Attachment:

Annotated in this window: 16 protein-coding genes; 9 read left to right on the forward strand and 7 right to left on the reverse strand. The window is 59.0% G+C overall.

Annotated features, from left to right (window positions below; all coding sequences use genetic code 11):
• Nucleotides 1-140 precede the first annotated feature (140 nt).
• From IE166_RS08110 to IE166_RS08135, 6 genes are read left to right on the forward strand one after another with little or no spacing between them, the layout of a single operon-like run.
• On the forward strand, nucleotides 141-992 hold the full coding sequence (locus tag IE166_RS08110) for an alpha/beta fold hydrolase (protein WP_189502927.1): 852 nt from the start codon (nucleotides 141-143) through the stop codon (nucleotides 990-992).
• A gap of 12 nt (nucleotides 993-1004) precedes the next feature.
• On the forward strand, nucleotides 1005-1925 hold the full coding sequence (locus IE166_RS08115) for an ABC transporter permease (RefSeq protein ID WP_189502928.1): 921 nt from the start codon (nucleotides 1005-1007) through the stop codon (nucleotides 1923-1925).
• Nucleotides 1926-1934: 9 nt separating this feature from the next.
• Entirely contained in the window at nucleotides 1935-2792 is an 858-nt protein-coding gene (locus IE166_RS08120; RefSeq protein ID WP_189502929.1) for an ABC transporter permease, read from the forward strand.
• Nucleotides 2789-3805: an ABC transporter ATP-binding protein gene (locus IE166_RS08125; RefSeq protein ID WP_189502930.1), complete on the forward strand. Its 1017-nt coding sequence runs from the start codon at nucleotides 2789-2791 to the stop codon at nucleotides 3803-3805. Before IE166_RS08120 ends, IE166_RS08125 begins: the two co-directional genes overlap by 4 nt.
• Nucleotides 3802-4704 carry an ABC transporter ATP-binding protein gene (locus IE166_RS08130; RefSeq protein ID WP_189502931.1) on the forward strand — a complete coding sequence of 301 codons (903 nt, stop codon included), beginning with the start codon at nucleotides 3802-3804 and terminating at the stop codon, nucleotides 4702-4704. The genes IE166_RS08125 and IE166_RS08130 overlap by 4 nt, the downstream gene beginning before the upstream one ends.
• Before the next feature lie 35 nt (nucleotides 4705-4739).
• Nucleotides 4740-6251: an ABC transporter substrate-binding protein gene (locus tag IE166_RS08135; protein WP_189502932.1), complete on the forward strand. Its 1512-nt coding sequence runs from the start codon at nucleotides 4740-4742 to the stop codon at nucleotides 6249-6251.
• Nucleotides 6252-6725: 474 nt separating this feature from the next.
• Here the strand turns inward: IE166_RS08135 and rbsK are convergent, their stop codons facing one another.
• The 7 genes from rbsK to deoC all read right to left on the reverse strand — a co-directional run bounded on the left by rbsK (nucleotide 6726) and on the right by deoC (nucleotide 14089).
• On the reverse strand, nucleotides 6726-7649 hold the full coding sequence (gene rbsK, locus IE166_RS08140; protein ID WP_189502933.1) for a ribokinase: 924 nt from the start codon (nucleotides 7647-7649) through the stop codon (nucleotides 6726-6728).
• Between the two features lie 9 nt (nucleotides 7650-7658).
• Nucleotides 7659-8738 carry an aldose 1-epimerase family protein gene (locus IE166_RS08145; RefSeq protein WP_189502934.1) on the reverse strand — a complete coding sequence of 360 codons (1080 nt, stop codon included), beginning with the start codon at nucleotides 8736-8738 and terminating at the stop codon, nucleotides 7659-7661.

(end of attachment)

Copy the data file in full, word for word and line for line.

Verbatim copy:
Annotated in this window: 16 protein-coding genes; 9 read left to right on the forward strand and 7 right to left on the reverse strand. The window is 59.0% G+C overall.

Annotated features, from left to right (window positions below; all coding sequences use genetic code 11):
• Nucleotides 1-140 precede the first annotated feature (140 nt).
• From IE166_RS08110 to IE166_RS08135, 6 genes are read left to right on the forward strand one after another with little or no spacing between them, the layout of a single operon-like run.
• On the forward strand, nucleotides 141-992 hold the full coding sequence (locus tag IE166_RS08110) for an alpha/beta fold hydrolase (protein WP_189502927.1): 852 nt from the start codon (nucleotides 141-143) through the stop codon (nucleotides 990-992).
• A gap of 12 nt (nucleotides 993-1004) precedes the next feature.
• On the forward strand, nucleotides 1005-1925 hold the full coding sequence (locus IE166_RS08115) for an ABC transporter permease (RefSeq protein ID WP_189502928.1): 921 nt from the start codon (nucleotides 1005-1007) through the stop codon (nucleotides 1923-1925).
• Nucleotides 1926-1934: 9 nt separating this feature from the next.
• Entirely contained in the window at nucleotides 1935-2792 is an 858-nt protein-coding gene (locus IE166_RS08120; RefSeq protein ID WP_189502929.1) for an ABC transporter permease, read from the forward strand.
• Nucleotides 2789-3805: an ABC transporter ATP-binding protein gene (locus IE166_RS08125; RefSeq protein ID WP_189502930.1), complete on the forward strand. Its 1017-nt coding sequence runs from the start codon at nucleotides 2789-2791 to the stop codon at nucleotides 3803-3805. Before IE166_RS08120 ends, IE166_RS08125 begins: the two co-directional genes overlap by 4 nt.
• Nucleotides 3802-4704 carry an ABC transporter ATP-binding protein gene (locus IE166_RS08130; RefSeq protein ID WP_189502931.1) on the forward strand — a complete coding sequence of 301 codons (903 nt, stop codon included), beginning with the start codon at nucleotides 3802-3804 and terminating at the stop codon, nucleotides 4702-4704. The genes IE166_RS08125 and IE166_RS08130 overlap by 4 nt, the downstream gene beginning before the upstream one ends.
• Before the next feature lie 35 nt (nucleotides 4705-4739).
• Nucleotides 4740-6251: an ABC transporter substrate-binding protein gene (locus tag IE166_RS08135; protein WP_189502932.1), complete on the forward strand. Its 1512-nt coding sequence runs from the start codon at nucleotides 4740-4742 to the stop codon at nucleotides 6249-6251.
• Nucleotides 6252-6725: 474 nt separating this feature from the next.
• Here the strand turns inward: IE166_RS08135 and rbsK are convergent, their stop codons facing one another.
• The 7 genes from rbsK to deoC all read right to left on the reverse strand — a co-directional run bounded on the left by rbsK (nucleotide 6726) and on the right by deoC (nucleotide 14089).
• On the reverse strand, nucleotides 6726-7649 hold the full coding sequence (gene rbsK, locus IE166_RS08140; protein ID WP_189502933.1) for a ribokinase: 924 nt from the start codon (nucleotides 7647-7649) through the stop codon (nucleotides 6726-6728).
• Between the two features lie 9 nt (nucleotides 7650-7658).
• Nucleotides 7659-8738 carry an aldose 1-epimerase family protein gene (locus IE166_RS08145; RefSeq protein WP_189502934.1) on the reverse strand — a complete coding sequence of 360 codons (1080 nt, stop codon included), beginning with the start codon at nucleotides 8736-8738 and terminating at the stop codon, nucleotides 7659-7661.